The crowd knows that Banks is referring to the gap between what the government has pledged in aid (about $2 million) and the total cost of the building that is expected to bring green-friendly business from across the nation to Greensburg.
Gap funding, in other words, is future funding. The crowd leaps to its feet and claps and cheers, by Kansas standards, wildly.
Steve Hewitt puts it all together when I ask him at the meeting what effect the cameras are having on commerce.
“Initially when we met with Discovery, we told them very clearly, `We’re willing to let you tell the story in a documentary-style format,’ with the ability for us to feed off them to gain resources.
“But we told them, `The first time it becomes a reality-based program and we see people starting to fight, you’re gone. And I won’t have to send you out of town because this community will.’ “
Discovery’s ambition for Greensburg has kept growing. It’s now called “The Greensburg Project” and will span four networks, including the main Discovery channel and sister network TLC, starting a few weeks ahead of Planet Green’s launch in June.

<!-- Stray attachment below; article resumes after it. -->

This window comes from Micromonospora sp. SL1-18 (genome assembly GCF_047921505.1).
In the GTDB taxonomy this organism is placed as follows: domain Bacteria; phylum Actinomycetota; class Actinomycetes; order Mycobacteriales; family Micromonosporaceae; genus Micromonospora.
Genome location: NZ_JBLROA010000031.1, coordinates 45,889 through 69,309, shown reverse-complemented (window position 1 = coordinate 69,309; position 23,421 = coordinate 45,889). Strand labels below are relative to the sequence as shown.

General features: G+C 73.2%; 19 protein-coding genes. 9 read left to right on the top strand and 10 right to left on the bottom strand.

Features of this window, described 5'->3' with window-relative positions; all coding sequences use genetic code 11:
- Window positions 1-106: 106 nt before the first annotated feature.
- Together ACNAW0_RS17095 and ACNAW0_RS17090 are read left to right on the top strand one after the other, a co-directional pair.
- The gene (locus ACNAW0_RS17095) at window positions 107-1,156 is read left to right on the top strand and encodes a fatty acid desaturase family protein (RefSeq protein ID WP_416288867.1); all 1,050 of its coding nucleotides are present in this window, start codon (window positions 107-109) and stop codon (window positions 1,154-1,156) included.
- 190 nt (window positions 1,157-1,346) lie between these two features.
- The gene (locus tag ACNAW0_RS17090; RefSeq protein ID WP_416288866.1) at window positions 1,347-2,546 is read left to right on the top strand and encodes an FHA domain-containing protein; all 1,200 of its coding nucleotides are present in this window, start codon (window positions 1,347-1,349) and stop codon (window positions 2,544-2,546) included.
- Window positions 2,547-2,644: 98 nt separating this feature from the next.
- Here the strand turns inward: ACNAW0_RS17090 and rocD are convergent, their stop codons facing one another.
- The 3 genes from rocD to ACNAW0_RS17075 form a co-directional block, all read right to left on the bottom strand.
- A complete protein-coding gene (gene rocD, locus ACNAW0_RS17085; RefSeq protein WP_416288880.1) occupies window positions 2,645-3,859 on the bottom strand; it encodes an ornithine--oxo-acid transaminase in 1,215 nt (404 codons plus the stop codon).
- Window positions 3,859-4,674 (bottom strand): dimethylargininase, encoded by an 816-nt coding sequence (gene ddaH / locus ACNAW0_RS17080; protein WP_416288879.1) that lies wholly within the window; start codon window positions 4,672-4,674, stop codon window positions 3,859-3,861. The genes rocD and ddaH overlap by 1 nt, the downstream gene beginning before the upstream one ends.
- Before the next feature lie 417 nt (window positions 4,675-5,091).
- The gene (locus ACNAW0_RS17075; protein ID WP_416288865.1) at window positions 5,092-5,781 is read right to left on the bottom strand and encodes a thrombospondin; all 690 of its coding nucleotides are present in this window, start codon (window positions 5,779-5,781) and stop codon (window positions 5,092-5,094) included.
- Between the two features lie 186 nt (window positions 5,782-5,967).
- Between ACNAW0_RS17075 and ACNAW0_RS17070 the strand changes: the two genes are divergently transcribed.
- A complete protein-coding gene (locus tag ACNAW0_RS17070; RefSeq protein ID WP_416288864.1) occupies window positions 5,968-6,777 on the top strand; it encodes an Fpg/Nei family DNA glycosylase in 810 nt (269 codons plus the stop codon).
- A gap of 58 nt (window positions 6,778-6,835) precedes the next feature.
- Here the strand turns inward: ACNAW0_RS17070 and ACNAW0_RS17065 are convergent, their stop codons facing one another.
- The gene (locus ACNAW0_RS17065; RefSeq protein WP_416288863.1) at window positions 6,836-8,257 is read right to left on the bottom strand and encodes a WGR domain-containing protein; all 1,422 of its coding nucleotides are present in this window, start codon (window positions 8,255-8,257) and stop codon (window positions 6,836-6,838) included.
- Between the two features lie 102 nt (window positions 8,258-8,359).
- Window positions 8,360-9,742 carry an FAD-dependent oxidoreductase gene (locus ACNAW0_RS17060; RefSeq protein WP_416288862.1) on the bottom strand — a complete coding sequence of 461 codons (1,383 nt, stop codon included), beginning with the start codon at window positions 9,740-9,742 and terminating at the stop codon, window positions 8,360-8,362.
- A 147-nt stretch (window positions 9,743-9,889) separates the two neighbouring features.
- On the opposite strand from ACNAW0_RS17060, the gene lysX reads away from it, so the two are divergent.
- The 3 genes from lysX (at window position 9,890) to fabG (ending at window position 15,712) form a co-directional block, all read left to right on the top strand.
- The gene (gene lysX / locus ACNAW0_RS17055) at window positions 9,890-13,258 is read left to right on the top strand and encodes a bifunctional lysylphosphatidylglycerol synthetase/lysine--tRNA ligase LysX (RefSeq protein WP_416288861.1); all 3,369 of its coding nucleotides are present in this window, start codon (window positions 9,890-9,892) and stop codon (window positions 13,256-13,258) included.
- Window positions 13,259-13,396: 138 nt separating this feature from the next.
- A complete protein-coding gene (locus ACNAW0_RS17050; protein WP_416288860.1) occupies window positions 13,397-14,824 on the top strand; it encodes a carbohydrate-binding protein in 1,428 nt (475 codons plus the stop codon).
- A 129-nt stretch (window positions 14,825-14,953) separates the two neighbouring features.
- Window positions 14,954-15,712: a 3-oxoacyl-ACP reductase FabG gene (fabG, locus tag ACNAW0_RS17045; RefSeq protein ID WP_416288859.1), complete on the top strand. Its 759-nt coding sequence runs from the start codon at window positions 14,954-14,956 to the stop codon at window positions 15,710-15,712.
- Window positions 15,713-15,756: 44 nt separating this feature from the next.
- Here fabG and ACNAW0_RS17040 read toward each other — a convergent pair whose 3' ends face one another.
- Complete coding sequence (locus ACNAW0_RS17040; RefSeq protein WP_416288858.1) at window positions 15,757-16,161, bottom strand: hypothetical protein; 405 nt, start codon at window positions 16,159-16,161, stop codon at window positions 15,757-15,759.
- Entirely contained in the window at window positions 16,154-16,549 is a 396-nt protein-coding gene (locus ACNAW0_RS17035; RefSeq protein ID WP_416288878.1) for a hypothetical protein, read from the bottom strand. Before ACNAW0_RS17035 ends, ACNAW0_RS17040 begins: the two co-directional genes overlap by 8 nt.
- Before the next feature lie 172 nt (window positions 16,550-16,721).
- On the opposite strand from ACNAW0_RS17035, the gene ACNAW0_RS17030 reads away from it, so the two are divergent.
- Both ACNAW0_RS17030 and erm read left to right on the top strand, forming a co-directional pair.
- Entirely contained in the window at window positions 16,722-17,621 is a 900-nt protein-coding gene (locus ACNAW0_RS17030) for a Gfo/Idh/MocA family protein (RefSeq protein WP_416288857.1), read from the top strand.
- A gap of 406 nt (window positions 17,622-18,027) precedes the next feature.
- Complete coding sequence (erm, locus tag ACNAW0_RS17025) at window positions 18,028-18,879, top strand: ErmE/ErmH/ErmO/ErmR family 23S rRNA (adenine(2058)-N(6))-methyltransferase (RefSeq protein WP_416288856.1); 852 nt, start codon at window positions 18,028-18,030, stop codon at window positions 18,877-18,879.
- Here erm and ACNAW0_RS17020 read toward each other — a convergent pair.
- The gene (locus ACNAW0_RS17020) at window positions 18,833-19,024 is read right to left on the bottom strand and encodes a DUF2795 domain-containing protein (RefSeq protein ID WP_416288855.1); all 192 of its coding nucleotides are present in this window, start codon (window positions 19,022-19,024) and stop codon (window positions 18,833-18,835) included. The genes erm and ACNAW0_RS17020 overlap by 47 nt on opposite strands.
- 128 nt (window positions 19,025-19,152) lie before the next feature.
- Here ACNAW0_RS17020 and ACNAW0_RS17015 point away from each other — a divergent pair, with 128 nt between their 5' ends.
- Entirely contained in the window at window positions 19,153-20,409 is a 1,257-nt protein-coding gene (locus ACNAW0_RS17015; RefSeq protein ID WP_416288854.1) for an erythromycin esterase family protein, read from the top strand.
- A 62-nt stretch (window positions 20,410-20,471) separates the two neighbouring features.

Perhaps no one better embodies the transformation going on here than Mabel Schmidt, the woman in whose FEMA trailer I am standing. Schmidt, a retired nurse in her 80s, let herself, her sister and brother into the Greensburg Mennonite Church basement 10 minutes before the storm struck. When they resurfaced, all that remained of the building was a foundation slab.
Mabel shows me the blueprint of the house that her son is building for her. “We want to go as green as our funds allow us to,” she says in a low voice. “We want to put in a geothermal heat system. Probably be years before they recoup that money that’s spent.”
She knows the difference between the two main energy wall systems (one uses foam, the other plywood). She knows about the demonstration house that Mother Earth News, published in Topeka, is putting up in town, with solar panels and other greenovations.
As we pull away from FEMAville, I’m thinking how likely it is that I’ll see Mabel Schmidt on TV someday. Then again, maybe not. Maybe she’s just like everyone else in Greensburg.